rafael vinoly architects: battersea development
rafael vinoly architects: battersea development rafael vinoly architects: battersea development
mar 01, 2010

rafael vinoly architects: battersea development

battersea power station by rafael vinoly all images courtesy rafael vinoly architects




it has been announced that rafael vinoly‘s battersea development (which he won back in 2008) has been given approval by the commission for architecture and the built environment.


a date has yet to be released for when construction will begin. the masterplan for the battersea power station – a grade-II listed, large former electric power plant along the river thames – aims to create a mixed-use sustainable development offering commercial and retail functions as well as residential, cultural, and event spaces interspersed with community facilities and a zero-carbon energy plant for the adaptive reuse of the power station itself.  the iconic historic structure of the power station  functions as the focal point of the site’s regeneration, which aims to create a self-sufficient and vibrant new community serving as the anchor of the vauxhall/ nine elms/ battersea opportunity area.




the primary design goal is to reinforce the presence of the power station as the main architectural feature of the site by setting it in a formal space (‘the circle’) defined by  a reflecting pool and open to views to and from the thames river and its north bank. further, accessibility to the site is increased by creating three primary streets that link  the power station to the site’s southern perimeter and through to a future extension of the waterfront park and river walk.




the architectural vocabulary of the complex is defined by a series of varied typologies that reflect the different character areas of the public realm.  in the tradition of the london terrace housing typology, the approach sequence to the power station is defined by curving building façades that are further activated by a varied alignment of the floors to create deep, open terraces for the residential units. this re-interpretation of the terrace building type provides a dynamic condition to the façade plane and guides circulation as residents and visitors progress toward the waterfront.




given the phased nature of a development of this scale, the master plan provides a set of design guidelines that establish different degrees of prescription of the design according to the sensitivities of different areas of the site, with the most detailed guidelines pertaining to the architecture and setting of the heritage building.


‘the battersea power station master plan is based on rigorous principles of environmental, economic, and social sustainability,’ says rafael viñoly. ‘the proposed scheme creates  a balanced mix of uses to ensure a fully integrated urban environment, provides a new transportation solution, and establishes an energy strategy that radically reduces consumption, as well as generating a clean supply through the use of renewable sources. the visual presence of the chimney, a near-transparent marker on the skyline, defines a new opportunity area signaling london’s commitment to innovation and sustainability.’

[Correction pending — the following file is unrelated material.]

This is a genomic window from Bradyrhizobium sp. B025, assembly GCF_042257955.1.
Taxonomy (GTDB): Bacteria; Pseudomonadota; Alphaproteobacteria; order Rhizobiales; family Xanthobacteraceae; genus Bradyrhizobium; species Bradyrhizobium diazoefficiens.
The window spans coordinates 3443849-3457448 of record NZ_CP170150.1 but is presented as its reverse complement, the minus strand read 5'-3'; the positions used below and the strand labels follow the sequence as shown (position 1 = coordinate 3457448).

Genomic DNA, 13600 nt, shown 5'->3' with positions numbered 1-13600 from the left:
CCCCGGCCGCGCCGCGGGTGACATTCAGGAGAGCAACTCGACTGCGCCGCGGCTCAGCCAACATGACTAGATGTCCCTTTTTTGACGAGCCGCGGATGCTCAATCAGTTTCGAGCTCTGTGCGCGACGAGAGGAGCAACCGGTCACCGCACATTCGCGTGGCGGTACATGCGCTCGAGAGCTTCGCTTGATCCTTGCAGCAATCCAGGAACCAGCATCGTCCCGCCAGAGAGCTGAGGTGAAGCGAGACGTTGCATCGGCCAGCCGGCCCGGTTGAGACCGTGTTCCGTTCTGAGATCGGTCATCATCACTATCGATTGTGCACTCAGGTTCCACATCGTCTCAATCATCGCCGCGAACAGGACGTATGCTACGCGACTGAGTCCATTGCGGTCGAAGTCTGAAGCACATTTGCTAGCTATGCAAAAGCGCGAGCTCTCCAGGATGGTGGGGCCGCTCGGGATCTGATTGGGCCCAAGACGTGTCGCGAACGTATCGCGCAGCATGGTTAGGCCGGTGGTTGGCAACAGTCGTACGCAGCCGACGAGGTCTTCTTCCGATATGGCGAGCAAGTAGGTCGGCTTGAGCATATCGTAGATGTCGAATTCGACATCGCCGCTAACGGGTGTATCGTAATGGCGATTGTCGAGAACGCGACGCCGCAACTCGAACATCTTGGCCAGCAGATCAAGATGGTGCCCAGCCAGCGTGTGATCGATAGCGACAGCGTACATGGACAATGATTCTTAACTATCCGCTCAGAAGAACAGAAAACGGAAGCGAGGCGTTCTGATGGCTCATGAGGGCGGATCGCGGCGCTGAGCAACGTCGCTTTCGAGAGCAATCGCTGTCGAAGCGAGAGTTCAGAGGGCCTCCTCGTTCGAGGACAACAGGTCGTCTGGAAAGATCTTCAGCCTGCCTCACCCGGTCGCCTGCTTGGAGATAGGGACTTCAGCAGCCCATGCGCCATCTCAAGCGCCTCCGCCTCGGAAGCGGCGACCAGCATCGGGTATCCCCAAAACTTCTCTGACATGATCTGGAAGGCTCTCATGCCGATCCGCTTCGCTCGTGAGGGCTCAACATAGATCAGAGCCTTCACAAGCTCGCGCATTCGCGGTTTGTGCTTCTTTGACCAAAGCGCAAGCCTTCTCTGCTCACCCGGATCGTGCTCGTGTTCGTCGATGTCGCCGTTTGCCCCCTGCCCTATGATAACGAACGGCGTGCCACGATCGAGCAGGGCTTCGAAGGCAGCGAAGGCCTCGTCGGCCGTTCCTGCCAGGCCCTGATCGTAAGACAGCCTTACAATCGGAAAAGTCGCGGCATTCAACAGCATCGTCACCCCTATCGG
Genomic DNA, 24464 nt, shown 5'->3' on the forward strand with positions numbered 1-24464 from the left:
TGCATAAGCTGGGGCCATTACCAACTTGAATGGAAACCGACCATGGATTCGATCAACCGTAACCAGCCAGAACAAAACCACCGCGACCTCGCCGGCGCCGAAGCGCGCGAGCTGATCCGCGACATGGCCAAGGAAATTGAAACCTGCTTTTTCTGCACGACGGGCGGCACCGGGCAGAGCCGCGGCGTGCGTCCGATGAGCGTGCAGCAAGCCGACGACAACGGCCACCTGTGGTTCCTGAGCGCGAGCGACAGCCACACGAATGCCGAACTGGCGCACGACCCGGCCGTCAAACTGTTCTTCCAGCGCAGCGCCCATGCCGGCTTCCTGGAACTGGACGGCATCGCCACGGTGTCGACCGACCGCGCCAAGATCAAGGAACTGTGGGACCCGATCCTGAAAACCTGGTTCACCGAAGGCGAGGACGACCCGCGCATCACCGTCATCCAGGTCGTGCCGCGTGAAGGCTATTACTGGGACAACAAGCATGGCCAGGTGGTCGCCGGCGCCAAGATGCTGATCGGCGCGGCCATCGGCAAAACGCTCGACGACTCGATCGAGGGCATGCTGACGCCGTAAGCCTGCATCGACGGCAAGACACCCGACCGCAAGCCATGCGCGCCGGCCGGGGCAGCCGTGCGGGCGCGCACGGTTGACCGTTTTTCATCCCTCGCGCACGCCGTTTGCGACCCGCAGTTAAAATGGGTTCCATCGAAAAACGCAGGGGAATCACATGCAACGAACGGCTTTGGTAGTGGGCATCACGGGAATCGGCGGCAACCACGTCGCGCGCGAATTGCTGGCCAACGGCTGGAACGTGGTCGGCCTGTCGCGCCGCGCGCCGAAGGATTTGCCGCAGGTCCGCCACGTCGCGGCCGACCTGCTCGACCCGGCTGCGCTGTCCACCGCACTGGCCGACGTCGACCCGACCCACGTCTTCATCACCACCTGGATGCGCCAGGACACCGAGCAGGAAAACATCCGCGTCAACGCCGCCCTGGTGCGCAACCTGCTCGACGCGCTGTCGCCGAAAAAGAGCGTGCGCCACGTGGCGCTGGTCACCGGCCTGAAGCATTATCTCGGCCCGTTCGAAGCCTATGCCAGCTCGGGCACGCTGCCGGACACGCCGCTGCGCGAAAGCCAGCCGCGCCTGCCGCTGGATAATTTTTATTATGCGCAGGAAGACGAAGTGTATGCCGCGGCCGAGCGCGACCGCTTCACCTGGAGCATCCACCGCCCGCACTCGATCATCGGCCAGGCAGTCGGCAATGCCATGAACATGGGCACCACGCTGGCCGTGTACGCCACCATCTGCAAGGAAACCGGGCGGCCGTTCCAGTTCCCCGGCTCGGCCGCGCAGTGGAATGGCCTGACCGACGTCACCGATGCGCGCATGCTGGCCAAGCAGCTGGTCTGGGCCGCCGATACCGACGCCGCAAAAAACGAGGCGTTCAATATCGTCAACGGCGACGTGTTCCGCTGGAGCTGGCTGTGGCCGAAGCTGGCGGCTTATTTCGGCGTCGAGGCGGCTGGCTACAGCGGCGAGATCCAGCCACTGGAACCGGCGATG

• looks amazing can’t wait it will become an area that will rival the new South Bank and the Tate modern.

    CR says:
  • I thought walls of buildings, shutting people off from the streets, and vice versa, was already proven to be a bad idea. Do self enclosed urban environments thrive or do they just spiral into decay? To make matters worse, a fascinating building is now mostly blocked from view for “outsiders”.

    modex says:
  • Thanks, modex, there needs nothing more to be added to your comment.

    darwin says:
  • Oh good another build that looks just like the last!

    noslocs says:
  • A W F U L
    a very nice way to kill a historical building. very sad project for london

    mtm says:
  • Terrible. This looks like some building project from the sixties. And half of those apartments are lined up next to very busy train tracks. And yes, I always enjoyed the view of battersea building arriving by train. That’s a thing from the past now.

    Airborn says:
  • Am I right and is this the building from the [url=http://www.analogartsensemble.net/blog/Pink_Floyd-Animals-Frontal.jpg] Pink Floyd – Animals [/url] album?

    ch-85 says:
  • dear ch-85,
    you’re right.
    it’s the same building from pink floyd’s ‘animals’ album.

    andrea/designboom says:
  • These plans have been around for a while and I used them as part of the primary research for 14 year olds. They all produced plans for the layout of the site that were more inclusive of the surrounding community AND more sympathetic to the original structure. This is a giant loft conversion taking no account of the area, the potential of the site or Battersea Power Station itself……………….

    david sibbald says:

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